For your Granny belonged to a different world, a different generation, whose ‘strap-line’, you knew, was always the lifestyle of service. No wonder that that one word kept recurring on everyone’s lips: for the Queen had become well-nigh synonymous with humble, faithful service – that vow she’d long since taken, that promise she’d long since made before her promising God, that she, like Him, would serve.
Little wonder, too, that ‘service’ men and women felt obliged to join the miles-long queue and, standing at the catafalque, give one last, long salute to one who’d been their chief. Not just the nation’s ‘Granny’, but the ‘General’ who’d commanded all her troops.
For they, as well as any – her troops, that is – they understood just what that whole long chain of clear command involves. You follow, obey, and honour the one above you in that integral chain of command, because you know the one above you does the same. That’s how wars are waged and battles won and wonderful victories gained. Men and women submitted and accountable.
The astonishing precision of the pageantry, the beauty of the synchronised processing of those well-drilled troops in all the varied vistas of a nation’s grief – they all alike were testament to something fundamental in just how the late Queen lived: a careful, every-step submission to the one who calls the tune.
She made herself accountable. Not to the country – that’s part of the genuine genius of a system of hereditary monarchy: the people don’t vote you in and the people can’t vote you out: you’re not at their beck and call at all, it’s to one so very much higher you must give account: so, no, not to the country, but to the Creator Himself. Submitted and accountable: that’s what made her tick.
And all the funereal pageantry, quite stunning in its excellence, measured and meticulous in every smallest detail of the music and the marching – and drummed with patient persistence and grace into the consciousness of millions as they watched – that pageantry itself was but a multi-sensual, in-your-face kaleidoscope, displaying for a watching world to see, just what the symphony of sovereign servanthood the late Queen’s reign has been. A breath-taking, vibrant portrayal of the satisfying splendour of submitted lives.
Are you starting to see the picture on that tapestry I spoke about – that tapestry comprised of all the individual threads of heartfelt grief? Those countless threads of individual grief, when woven all together, portray the three great, underpinning values of the Kingdom of the Lord. Service, submission and sacrifice.
The Queen has embodied the Kingdom. For these last long seven decades. And a nation, now so biblically illiterate, could somehow still both recognize and highly prize those never-changing values – even though they’d long since turned their back upon the Kingdom whose values they are.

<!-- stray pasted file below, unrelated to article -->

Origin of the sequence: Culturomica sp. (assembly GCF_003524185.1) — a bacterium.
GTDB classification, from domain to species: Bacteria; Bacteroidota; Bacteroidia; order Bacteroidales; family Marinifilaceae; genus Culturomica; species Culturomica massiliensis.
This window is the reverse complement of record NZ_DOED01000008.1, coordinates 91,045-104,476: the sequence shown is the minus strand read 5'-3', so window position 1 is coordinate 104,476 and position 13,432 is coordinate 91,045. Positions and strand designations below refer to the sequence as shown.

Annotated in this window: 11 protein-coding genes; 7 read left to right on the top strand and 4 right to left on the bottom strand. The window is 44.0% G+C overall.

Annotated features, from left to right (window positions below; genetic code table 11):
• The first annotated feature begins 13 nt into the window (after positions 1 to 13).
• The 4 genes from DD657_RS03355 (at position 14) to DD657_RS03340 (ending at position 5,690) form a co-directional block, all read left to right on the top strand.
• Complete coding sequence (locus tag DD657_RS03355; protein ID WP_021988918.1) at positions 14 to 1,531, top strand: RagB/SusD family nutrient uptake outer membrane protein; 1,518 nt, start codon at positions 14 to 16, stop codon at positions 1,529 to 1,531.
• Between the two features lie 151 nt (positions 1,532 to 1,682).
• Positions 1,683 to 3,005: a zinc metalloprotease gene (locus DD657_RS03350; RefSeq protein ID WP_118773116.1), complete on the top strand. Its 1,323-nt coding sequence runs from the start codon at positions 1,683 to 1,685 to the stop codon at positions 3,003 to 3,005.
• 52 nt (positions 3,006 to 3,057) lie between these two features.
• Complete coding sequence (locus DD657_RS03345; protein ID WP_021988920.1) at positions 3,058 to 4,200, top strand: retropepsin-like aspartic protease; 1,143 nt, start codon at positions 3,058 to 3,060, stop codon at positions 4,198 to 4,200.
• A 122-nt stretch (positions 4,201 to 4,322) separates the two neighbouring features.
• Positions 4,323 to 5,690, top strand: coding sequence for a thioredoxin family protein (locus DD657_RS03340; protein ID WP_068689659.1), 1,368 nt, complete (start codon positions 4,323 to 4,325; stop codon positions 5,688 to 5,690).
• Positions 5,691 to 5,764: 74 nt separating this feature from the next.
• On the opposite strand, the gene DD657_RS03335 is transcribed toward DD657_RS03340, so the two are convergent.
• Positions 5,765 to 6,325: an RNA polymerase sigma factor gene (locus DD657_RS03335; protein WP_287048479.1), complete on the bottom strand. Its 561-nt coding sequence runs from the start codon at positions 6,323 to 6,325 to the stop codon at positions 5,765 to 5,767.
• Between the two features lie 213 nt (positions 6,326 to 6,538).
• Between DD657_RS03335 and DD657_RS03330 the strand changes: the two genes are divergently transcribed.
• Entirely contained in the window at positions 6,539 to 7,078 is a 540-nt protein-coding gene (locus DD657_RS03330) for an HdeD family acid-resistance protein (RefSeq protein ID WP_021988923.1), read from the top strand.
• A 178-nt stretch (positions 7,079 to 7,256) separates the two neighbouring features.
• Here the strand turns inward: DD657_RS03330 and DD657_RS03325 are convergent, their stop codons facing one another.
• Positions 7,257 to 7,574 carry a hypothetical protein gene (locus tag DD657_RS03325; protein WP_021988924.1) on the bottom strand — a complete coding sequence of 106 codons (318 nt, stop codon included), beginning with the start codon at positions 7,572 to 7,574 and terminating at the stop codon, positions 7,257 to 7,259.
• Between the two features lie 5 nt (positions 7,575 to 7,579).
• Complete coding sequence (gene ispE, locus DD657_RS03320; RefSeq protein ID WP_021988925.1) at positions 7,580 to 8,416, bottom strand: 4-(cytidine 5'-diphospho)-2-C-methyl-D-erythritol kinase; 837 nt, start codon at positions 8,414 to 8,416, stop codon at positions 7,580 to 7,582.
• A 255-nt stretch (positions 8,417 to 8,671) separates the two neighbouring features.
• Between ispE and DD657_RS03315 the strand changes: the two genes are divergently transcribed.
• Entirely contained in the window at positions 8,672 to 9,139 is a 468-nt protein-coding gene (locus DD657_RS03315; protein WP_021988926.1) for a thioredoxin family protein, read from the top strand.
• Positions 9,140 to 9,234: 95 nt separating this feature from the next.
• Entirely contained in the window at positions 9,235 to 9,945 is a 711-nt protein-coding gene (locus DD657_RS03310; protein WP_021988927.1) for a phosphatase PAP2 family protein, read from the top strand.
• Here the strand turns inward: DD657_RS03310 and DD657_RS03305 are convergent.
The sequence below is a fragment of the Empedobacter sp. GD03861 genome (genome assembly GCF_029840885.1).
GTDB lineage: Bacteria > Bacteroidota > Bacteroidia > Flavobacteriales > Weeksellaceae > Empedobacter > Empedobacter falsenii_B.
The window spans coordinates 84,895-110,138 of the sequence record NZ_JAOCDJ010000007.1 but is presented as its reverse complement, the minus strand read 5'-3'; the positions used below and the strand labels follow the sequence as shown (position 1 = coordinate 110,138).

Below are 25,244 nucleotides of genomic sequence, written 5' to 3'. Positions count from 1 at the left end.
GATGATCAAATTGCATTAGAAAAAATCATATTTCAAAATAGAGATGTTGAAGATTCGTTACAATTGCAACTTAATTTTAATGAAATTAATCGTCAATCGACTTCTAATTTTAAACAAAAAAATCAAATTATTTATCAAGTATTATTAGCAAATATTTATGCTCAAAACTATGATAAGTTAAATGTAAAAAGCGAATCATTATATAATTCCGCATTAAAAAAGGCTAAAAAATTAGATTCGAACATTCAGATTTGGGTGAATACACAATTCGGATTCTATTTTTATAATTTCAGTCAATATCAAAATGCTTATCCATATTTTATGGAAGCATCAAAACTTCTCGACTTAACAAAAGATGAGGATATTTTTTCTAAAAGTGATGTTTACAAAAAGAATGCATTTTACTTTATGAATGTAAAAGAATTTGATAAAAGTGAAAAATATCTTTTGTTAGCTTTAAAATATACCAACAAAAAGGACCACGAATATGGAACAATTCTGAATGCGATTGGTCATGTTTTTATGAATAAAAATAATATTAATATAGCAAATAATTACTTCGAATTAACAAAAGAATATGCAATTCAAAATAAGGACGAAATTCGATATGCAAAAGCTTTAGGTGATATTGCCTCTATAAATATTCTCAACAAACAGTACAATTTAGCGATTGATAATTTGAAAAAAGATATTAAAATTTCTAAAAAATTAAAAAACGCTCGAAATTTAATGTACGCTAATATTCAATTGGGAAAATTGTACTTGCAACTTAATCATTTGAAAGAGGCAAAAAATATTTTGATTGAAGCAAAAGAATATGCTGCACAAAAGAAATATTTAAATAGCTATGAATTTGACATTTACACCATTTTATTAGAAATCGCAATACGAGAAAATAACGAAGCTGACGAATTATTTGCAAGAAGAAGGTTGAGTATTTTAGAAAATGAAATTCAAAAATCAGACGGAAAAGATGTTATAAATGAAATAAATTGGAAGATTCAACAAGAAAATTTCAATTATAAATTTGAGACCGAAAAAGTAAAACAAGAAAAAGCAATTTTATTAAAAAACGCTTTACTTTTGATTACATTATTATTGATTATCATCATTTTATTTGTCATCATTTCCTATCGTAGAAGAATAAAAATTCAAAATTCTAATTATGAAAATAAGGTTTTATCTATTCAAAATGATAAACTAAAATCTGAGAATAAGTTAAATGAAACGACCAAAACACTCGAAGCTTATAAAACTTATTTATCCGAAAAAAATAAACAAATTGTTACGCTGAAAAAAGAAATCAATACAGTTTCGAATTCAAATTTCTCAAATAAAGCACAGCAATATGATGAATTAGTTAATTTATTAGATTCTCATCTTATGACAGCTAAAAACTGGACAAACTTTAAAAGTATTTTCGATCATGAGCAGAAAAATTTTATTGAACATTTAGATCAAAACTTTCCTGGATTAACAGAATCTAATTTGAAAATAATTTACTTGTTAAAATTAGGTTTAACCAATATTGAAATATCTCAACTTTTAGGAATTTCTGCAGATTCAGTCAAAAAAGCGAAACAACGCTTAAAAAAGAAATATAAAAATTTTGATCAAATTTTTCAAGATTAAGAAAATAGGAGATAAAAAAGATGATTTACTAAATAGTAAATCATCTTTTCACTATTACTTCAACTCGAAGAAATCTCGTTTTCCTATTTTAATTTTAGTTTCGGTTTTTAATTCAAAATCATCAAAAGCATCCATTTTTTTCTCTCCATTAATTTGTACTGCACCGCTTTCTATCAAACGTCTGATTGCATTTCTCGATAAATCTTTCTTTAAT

Perhaps, therefore, there was as well a strange, subconscious mourning for a bigger, deeper loss: as if the late Queen’s death had somehow been a focal point, bringing into sharp relief the final, fatal passing from our nation’s life of what had been, for centuries, its heartbeat and its life: the silent, almost imperceptible erosion over many long decades of clear-cut Christian living and the Bible-based foundations of a nation’s way of life.
All the more significant, then, that it happened when it did. The nights getting longer. A chill in the air. The colours and fragrance of autumn softly heralding a changing of the seasons and the fading of the summer’s light. A bit too reminiscent of the prophet’s words: “The harvest is past, the summer has ended: and we are not saved” (Jer.8.20).
The end of a spiritual summer? The time of God’s favour now past? Perhaps it was some unarticulated sense of that impending shift in seasons which so fueled the grief of a nation. The passing of the monarch, yes, and all the rightful sorrow which inevitably that brings: but the ending of an era, too, an era which had been itself so singularly steeped in those core values of the Kingdom. The curtain coming down – and with that final curtain call, a surge of regret and wistfulness, a dread of premonition, a dark and persistent and nebulous fear that not just a Queen but the Kingdom itself, it may be, had now slipped from a nation’s embrace.
The harvest past. The summer ended. The day of salvation now gone. The opportune moment disdained.
Was the grief of a nation infused with that sense of regret and foreboding and fear? The sense that an end of a sort had now come? The fear that the end was a terrible void and the future beyond only bleak? Nothing quite so stable ever again. Nothing quite so solid and secure. A seismic event, as the commentators quickly had described it – a seismic event, fraught with huge significance, whose impact has now loosened irreparably the great foundation blocks on which our nation’s life was built.
These are surely pivotal days. What we do as a people with all that’s been occasioned by the late Queen’s death will surely now determine what the landscape of the future will be like. If the thief on the cross, even in the death throes of his wayward days, could turn at the last and find salvation in Christ, then perhaps even yet it isn’t too late for our nation to turn once again to the Lord.
But such a widespread turning can be wrought by the Lord alone, and it’s to Him we must plead with great urgency, intensity, humility – plead even yet for mercy and grace in these days of unparalleled moment.
Yours in Christ Jesus our Lord,